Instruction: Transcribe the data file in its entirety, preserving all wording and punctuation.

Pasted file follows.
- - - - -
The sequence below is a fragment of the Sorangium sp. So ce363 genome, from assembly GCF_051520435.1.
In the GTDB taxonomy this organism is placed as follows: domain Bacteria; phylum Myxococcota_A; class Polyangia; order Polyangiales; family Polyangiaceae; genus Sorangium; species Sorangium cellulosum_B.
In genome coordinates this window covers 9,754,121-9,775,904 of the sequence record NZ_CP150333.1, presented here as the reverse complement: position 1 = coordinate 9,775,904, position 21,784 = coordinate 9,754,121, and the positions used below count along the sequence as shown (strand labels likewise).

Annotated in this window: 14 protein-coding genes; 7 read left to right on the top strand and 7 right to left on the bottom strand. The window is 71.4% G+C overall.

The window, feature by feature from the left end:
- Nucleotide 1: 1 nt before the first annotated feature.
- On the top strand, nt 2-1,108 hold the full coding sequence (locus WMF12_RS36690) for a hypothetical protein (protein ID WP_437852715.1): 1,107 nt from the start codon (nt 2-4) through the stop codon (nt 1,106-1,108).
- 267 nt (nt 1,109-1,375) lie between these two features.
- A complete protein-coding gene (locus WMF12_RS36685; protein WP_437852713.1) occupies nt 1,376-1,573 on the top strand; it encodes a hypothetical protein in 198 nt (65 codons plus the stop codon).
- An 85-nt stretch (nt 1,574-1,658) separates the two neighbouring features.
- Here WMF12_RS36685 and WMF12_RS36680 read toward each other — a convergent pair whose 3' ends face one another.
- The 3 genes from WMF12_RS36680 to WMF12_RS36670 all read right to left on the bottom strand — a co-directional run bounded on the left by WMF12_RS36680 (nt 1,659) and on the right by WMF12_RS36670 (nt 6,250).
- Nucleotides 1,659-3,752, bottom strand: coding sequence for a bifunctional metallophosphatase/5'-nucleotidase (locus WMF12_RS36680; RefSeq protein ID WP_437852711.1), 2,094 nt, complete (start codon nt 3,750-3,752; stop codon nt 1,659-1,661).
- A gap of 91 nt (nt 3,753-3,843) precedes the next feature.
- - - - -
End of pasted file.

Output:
The sequence below is a fragment of the Sorangium sp. So ce363 genome, from assembly GCF_051520435.1.
In the GTDB taxonomy this organism is placed as follows: domain Bacteria; phylum Myxococcota_A; class Polyangia; order Polyangiales; family Polyangiaceae; genus Sorangium; species Sorangium cellulosum_B.
In genome coordinates this window covers 9,754,121-9,775,904 of the sequence record NZ_CP150333.1, presented here as the reverse complement: position 1 = coordinate 9,775,904, position 21,784 = coordinate 9,754,121, and the positions used below count along the sequence as shown (strand labels likewise).

Annotated in this window: 14 protein-coding genes; 7 read left to right on the top strand and 7 right to left on the bottom strand. The window is 71.4% G+C overall.

The window, feature by feature from the left end:
- Nucleotide 1: 1 nt before the first annotated feature.
- On the top strand, nt 2-1,108 hold the full coding sequence (locus WMF12_RS36690) for a hypothetical protein (protein ID WP_437852715.1): 1,107 nt from the start codon (nt 2-4) through the stop codon (nt 1,106-1,108).
- 267 nt (nt 1,109-1,375) lie between these two features.
- A complete protein-coding gene (locus WMF12_RS36685; protein WP_437852713.1) occupies nt 1,376-1,573 on the top strand; it encodes a hypothetical protein in 198 nt (65 codons plus the stop codon).
- An 85-nt stretch (nt 1,574-1,658) separates the two neighbouring features.
- Here WMF12_RS36685 and WMF12_RS36680 read toward each other — a convergent pair whose 3' ends face one another.
- The 3 genes from WMF12_RS36680 to WMF12_RS36670 all read right to left on the bottom strand — a co-directional run bounded on the left by WMF12_RS36680 (nt 1,659) and on the right by WMF12_RS36670 (nt 6,250).
- Nucleotides 1,659-3,752, bottom strand: coding sequence for a bifunctional metallophosphatase/5'-nucleotidase (locus WMF12_RS36680; RefSeq protein ID WP_437852711.1), 2,094 nt, complete (start codon nt 3,750-3,752; stop codon nt 1,659-1,661).
- A gap of 91 nt (nt 3,753-3,843) precedes the next feature.